Aasiya Bibi has lodged an appeal to the Lahore High Court. Lawyers involved in the case remain confident that the testimonies upon which the prosecution based its case will not stand up before the more impartial and professional High Court of Lahore.

Legal experts expect the appeals process to take another year, during which her safety would best be ensured if she remains in the jail, where she is allowed to see her family once a week.

*Names, photographs and other information have been changed for security purposes

  Share This Story Pakistan

4 years ago

According to reports obtained by Mohabat News, the Revolutionary Court of the Islamic Republic of Iran, in its ongoing oppressive and intimidating anti-Christian campaign targeting Christian leaders and pastors of Iranian churches, sentenced Rev. Vruir Avanessian, an ordained Iranian minister of Armenian heritage, to 3 ½ years in prison.

Based on official court documents obtained by Mohabat News on December 5, 2013, including a signed order by the court judge, the court imposed a 3 ½ year sentence which was delivered to Rev. Avanessian. In these documents, Rev. Avanessian was charged and found guilty of anti-government activities and promotion of ideas contrary to the sanctity of the Islamic Republic of Iran. He was also given 20 days to file a complaint in the court against the verdict and the imposed sentence. The initial court hearing regarding the allegations against Rev. Vruir Avanessian was held on September 7, 2013 at the 26th judicial division of the Revolutionary Court of Tehran. This hearing was held behind closed doors, and was closed to the public. It was decided at this hearing that until the announcement of the verdict of the court, Rev. Avanessian was to remain at home and avoid all contacts with other Christians.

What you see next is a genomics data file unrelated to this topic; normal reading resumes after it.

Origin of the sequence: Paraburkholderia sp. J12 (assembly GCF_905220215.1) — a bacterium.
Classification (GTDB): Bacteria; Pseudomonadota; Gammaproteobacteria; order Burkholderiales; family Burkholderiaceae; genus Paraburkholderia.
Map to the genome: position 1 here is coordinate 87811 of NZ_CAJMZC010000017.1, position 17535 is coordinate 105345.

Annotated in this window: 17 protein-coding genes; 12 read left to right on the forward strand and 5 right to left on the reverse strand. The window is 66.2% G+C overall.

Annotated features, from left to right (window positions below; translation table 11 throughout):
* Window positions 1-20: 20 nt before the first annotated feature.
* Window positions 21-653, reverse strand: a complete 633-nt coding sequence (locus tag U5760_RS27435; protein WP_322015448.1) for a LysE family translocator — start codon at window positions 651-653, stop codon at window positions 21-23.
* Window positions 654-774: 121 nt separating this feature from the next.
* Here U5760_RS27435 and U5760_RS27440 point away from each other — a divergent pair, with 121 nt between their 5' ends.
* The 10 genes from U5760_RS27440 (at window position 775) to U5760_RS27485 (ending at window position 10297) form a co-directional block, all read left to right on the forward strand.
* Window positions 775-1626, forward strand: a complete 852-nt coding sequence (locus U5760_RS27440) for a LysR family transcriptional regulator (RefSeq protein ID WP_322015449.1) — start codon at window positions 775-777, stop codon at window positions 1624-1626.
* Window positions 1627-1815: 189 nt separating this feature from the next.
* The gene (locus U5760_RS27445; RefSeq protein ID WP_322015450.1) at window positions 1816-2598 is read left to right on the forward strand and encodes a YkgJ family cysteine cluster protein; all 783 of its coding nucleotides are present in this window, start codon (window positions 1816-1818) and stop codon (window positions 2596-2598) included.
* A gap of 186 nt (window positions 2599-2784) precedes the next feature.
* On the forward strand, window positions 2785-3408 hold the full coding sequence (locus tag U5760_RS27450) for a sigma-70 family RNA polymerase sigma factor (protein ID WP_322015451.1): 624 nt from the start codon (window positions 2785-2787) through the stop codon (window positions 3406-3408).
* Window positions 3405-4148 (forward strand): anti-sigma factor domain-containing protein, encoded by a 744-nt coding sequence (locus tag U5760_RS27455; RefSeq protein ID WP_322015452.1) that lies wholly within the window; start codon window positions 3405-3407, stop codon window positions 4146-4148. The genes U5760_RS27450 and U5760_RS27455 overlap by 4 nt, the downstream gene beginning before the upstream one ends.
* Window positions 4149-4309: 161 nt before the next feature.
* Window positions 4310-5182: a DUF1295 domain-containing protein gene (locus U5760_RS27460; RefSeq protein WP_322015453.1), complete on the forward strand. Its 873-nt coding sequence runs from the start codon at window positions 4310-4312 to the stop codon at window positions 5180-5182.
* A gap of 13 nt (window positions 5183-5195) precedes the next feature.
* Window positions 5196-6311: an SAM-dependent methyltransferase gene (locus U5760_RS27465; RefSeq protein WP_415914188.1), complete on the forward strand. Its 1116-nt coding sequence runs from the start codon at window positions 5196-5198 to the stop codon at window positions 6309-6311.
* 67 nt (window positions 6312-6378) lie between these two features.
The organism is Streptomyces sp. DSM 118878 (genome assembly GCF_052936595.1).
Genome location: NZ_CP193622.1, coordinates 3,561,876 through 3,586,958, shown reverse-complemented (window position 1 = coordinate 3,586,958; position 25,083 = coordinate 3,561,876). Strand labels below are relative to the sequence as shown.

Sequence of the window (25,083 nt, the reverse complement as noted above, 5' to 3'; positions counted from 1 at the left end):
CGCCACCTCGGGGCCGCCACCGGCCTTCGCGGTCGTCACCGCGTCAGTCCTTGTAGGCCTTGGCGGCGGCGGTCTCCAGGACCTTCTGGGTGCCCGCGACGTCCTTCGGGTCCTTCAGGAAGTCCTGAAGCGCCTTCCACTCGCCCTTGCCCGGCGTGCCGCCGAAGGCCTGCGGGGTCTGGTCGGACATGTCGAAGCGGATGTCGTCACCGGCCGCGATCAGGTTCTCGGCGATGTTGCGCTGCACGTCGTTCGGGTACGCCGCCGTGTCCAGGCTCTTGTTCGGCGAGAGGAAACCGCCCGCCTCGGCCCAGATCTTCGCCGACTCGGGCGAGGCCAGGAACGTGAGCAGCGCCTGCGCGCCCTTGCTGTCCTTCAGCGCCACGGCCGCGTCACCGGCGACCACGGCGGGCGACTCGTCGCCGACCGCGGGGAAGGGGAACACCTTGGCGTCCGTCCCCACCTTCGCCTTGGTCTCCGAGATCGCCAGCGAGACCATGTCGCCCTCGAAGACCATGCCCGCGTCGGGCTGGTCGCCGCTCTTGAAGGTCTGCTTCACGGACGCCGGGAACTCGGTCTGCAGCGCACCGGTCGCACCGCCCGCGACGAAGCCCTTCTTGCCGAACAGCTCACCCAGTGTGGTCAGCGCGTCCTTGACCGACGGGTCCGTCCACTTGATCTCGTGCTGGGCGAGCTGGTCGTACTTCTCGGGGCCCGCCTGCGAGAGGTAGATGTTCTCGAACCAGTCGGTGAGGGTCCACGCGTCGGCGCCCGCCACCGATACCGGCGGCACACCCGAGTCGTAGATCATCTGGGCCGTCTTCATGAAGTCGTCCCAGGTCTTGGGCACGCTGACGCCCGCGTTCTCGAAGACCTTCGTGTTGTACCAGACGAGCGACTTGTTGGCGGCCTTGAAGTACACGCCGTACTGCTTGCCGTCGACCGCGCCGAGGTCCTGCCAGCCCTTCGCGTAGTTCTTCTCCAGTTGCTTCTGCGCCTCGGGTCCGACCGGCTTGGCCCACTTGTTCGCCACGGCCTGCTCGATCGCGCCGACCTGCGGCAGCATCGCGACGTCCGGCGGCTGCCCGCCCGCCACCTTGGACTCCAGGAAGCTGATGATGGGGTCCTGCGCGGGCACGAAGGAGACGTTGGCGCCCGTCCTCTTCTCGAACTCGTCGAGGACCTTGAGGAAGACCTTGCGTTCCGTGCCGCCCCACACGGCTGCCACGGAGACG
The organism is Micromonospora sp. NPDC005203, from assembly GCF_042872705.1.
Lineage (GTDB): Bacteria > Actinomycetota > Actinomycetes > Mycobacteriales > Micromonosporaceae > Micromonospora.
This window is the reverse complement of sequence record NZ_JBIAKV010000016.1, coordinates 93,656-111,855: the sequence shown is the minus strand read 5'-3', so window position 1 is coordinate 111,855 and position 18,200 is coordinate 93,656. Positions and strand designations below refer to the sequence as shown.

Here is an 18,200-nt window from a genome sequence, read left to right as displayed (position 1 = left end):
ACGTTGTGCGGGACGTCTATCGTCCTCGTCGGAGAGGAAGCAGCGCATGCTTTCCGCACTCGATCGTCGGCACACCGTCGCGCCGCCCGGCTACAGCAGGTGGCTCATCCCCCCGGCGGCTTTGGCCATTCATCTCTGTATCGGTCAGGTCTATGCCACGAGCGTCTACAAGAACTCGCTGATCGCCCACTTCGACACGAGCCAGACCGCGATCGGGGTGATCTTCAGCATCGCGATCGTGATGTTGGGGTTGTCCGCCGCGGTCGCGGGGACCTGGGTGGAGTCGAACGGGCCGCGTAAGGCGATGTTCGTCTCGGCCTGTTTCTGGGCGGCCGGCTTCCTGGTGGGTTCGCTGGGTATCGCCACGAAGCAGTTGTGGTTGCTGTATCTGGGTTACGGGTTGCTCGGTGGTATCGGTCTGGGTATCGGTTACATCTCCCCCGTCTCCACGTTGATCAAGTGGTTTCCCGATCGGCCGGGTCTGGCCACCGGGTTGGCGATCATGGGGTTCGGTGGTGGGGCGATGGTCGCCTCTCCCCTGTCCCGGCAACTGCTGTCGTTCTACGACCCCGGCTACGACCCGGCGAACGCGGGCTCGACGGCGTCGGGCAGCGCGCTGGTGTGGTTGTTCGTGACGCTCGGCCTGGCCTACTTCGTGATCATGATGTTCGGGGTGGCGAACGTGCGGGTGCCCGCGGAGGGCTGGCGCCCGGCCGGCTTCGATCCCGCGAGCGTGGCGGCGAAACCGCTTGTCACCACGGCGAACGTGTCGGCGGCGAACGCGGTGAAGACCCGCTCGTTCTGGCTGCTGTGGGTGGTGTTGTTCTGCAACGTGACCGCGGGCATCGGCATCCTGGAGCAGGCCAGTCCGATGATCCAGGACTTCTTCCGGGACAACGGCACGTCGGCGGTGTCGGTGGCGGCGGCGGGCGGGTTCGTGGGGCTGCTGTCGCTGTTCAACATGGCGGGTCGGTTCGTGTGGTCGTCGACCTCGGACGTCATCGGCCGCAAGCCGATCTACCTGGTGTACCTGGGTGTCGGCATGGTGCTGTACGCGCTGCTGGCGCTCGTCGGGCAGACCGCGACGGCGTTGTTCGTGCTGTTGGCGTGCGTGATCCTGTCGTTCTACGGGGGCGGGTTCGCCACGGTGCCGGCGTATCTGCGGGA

Rev. Vruir Avanessian is currently suffering from serious heart disease and diabetes. He undergoes kidney dialysis three times week at a private clinic in Tehran, and has been retired from active ministry due his medical condition. The court was fully aware of Rev. Avanessian's medical condition, and issued a harsh sentence despite prior knowledge of his health.

*Names, photographs and other information have been changed for security purposes

4 years ago

Moses* was born to a successful Muslim businessman in Sudan. As a young man, he helped his father run the business. Sadly, the father died when he was 16 years old.

Moses' mother remarried after a short while, and he was sent to a state-run school for 'problematic' young people. Here, Moses faced disciplining and Islamic instruction. He endured regular beatings and hard labor.

After some time, Moses escaped. He found refuge for a few years in a separate town where he made ends meet by doing menial jobs.

One day in 2011, Moses walked past a church and noticed the cross. He unexpectedly felt "something stirring in him". He entered the building on an impulse, and was met by a church elder. They had a brief discussion about the Christian faith.

This one conversation led to a number of follow-up meetings. After two years of discussion, Moses accepted Christ. The regular discussions turned into discipleship sessions.

Moses was married to a Muslim woman, and for a while, she kept his faith a secret. However, eventually she told their family, and she left Moses. She said she would only return if he renounced his Christian faith.

Moses receives threats from his family, and has been forced to relocate multiple times.

*Names, photographs and other information have been changed for security purposes

  Share This Story Sudan